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First year success

Posted by esteban_2009 6 (swanasek@sbcglobal.net) on
Sat, May 24, 14 at 21:14

Hi folks,
My first year winter sowing was a success. I used 1 gallon milk containers and put 9 seeds in each, most were tomato's. I planted 12-21-13. When they broke ground this spring it became very crowded.
Next December I plan on using half gallon milk containers and planting only one seed in each container, that would leave plenty of room for the plant to grow and would eliminate one transplanting.
Please share your comments pro and con on this method.
Thanks,
Steve


Follow-Up Postings:

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RE: First year success

Hi Steve,
I have just shaken the whole packet of seeds into a gallon size container. Then separate them out when they are large enough. Also you could put paper cups in each gallon if you don't really want to dig each plant out of your potting soil.

Mary


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RE: First year success

Hi Mary,
Thanks for your response, your ideas sounds great. I will plan on trying the paper cups in gallon containers next December.
I see you live in NW KS, I was born and raised in Hutchinson, many, many years ago. I now live in Rogers, AR
Steve


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RE: First year success

Hi Steve,

Congrats on your success in your first season! Having too many seedlings germinate in a container is a great problem to have!

I also usually put about 9 seeds (for tomatoes, at least) per gallon milk jug, and for me, I don't find it overcrowded. I plant my tomato seedlings out when they are only about 3 inches tall. If I have any concerns about the weather or high winds, or see proof of critters in the garden, I will cover the seedlings with the top half of a soda bottle with the cap taken off, like a little cloche. I might do this for a week or so if needed. In other words, I don't "pot up" before transplanting, which it sounds like you might do from you saying "eliminate another transplanting". Just thought this might be another option for you if you felt you had to wait to plant out.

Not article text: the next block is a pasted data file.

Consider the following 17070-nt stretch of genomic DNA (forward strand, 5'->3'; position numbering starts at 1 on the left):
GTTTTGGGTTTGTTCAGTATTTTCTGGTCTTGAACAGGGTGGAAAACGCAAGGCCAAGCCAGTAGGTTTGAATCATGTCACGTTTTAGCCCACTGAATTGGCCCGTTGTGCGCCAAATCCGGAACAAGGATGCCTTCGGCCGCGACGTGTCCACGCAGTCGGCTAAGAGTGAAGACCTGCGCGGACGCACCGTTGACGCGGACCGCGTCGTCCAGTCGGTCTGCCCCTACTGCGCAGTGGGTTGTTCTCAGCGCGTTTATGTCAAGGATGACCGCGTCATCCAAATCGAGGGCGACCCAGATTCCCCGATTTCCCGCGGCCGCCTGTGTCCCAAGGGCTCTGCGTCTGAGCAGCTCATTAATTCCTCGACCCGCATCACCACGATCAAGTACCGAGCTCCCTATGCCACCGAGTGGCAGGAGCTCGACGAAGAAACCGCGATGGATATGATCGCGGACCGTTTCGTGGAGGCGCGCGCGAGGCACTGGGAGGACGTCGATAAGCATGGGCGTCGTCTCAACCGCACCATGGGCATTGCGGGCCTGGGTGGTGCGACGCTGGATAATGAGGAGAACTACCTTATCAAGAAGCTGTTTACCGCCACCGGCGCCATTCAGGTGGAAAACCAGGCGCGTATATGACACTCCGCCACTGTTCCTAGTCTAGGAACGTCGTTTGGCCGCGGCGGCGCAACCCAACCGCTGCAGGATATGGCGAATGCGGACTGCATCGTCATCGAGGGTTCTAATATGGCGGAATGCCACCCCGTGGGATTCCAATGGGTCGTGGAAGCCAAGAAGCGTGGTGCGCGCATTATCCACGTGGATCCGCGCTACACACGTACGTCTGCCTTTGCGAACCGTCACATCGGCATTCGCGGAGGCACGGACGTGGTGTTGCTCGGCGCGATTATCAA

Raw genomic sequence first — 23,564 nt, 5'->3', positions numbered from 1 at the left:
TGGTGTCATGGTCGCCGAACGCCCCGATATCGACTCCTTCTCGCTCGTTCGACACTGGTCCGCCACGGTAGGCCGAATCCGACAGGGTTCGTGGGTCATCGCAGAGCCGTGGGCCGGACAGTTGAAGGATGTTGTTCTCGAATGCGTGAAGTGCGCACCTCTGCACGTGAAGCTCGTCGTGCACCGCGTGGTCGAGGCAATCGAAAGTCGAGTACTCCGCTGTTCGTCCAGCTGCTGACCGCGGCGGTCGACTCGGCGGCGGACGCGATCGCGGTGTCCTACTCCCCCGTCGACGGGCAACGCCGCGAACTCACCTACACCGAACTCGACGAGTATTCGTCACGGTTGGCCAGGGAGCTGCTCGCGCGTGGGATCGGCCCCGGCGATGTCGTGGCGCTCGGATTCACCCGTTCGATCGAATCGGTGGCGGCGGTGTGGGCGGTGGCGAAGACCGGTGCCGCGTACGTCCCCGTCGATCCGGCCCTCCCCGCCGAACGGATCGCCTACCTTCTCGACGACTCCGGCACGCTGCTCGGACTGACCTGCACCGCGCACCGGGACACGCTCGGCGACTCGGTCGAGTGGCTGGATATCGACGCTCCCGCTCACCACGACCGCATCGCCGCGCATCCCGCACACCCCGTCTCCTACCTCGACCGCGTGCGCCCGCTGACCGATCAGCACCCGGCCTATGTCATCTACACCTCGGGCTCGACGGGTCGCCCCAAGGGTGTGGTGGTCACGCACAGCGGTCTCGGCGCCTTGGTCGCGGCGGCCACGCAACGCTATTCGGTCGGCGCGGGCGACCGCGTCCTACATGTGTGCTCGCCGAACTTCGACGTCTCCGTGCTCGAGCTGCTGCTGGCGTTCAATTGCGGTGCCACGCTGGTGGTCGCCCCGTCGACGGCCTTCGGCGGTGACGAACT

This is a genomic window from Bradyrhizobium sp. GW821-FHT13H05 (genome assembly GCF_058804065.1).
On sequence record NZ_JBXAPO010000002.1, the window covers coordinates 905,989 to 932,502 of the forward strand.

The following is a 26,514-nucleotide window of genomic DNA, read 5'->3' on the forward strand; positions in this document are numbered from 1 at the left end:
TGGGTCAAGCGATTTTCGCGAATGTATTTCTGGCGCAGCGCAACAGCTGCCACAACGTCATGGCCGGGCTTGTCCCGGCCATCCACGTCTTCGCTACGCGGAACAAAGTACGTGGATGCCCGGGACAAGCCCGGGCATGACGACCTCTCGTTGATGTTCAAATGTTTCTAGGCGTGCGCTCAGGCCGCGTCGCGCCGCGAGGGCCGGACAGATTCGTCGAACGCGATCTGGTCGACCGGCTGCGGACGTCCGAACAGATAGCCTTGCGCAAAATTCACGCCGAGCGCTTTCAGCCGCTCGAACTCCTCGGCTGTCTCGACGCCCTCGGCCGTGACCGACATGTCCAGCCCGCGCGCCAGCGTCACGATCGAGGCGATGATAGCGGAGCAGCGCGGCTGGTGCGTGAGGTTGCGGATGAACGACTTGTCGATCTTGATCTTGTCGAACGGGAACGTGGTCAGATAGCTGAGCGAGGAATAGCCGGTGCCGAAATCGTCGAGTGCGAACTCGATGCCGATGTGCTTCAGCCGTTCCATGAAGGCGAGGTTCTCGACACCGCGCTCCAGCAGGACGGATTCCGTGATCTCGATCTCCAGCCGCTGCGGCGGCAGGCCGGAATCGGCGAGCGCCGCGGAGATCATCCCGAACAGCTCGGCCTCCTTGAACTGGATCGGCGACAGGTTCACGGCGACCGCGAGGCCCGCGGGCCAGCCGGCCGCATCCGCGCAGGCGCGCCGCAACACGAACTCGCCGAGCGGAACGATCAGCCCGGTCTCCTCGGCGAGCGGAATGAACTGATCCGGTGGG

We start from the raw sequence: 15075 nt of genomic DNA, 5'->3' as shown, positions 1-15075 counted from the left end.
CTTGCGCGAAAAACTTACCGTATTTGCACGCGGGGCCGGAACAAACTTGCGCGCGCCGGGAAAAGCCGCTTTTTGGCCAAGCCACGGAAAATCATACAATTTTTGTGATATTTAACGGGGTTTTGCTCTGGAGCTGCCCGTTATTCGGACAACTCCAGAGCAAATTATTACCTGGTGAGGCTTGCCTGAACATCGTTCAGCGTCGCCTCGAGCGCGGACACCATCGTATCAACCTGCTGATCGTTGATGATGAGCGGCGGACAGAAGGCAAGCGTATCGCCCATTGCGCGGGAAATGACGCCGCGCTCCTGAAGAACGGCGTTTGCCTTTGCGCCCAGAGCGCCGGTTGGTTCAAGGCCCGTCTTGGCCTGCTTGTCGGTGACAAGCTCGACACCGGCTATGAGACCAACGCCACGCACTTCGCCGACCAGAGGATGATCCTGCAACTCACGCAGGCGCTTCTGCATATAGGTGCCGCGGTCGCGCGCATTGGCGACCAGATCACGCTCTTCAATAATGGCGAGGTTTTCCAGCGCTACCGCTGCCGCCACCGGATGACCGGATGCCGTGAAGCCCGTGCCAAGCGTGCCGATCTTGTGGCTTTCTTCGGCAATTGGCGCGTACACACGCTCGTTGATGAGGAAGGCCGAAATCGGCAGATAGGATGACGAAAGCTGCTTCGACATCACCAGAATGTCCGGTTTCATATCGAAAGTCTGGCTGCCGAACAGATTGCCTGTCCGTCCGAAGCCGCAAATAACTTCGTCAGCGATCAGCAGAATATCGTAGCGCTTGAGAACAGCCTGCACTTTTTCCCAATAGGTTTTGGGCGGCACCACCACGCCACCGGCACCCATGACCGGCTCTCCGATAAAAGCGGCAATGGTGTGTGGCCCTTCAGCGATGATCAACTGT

If you prefer, you can certainly do one seed per half gallon jug. That would indeed give you more time to let the seedling grow before transplanting. You will of course go through more potting soil (and need lots more jugs, lol) but if that's okay by you, go for it!

Enjoy your tomatoes! Can't wait for that first one to be ripe!

:)
Dee


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RE: First year success

Hi Steve, I would put at least a few seeds in each. What if your one seed doesn't sprout? You can always thin the container down to the strongest seedling later.

Personally I would grow 2 or 3 seedlings in a container that size, because it is more efficient to get more than one seedling per container, and a 1/2 gallon jug can easily accommodate more than one seedling. Unless for some reason you are planning to grow out the single seedling to a large size while still in the container?


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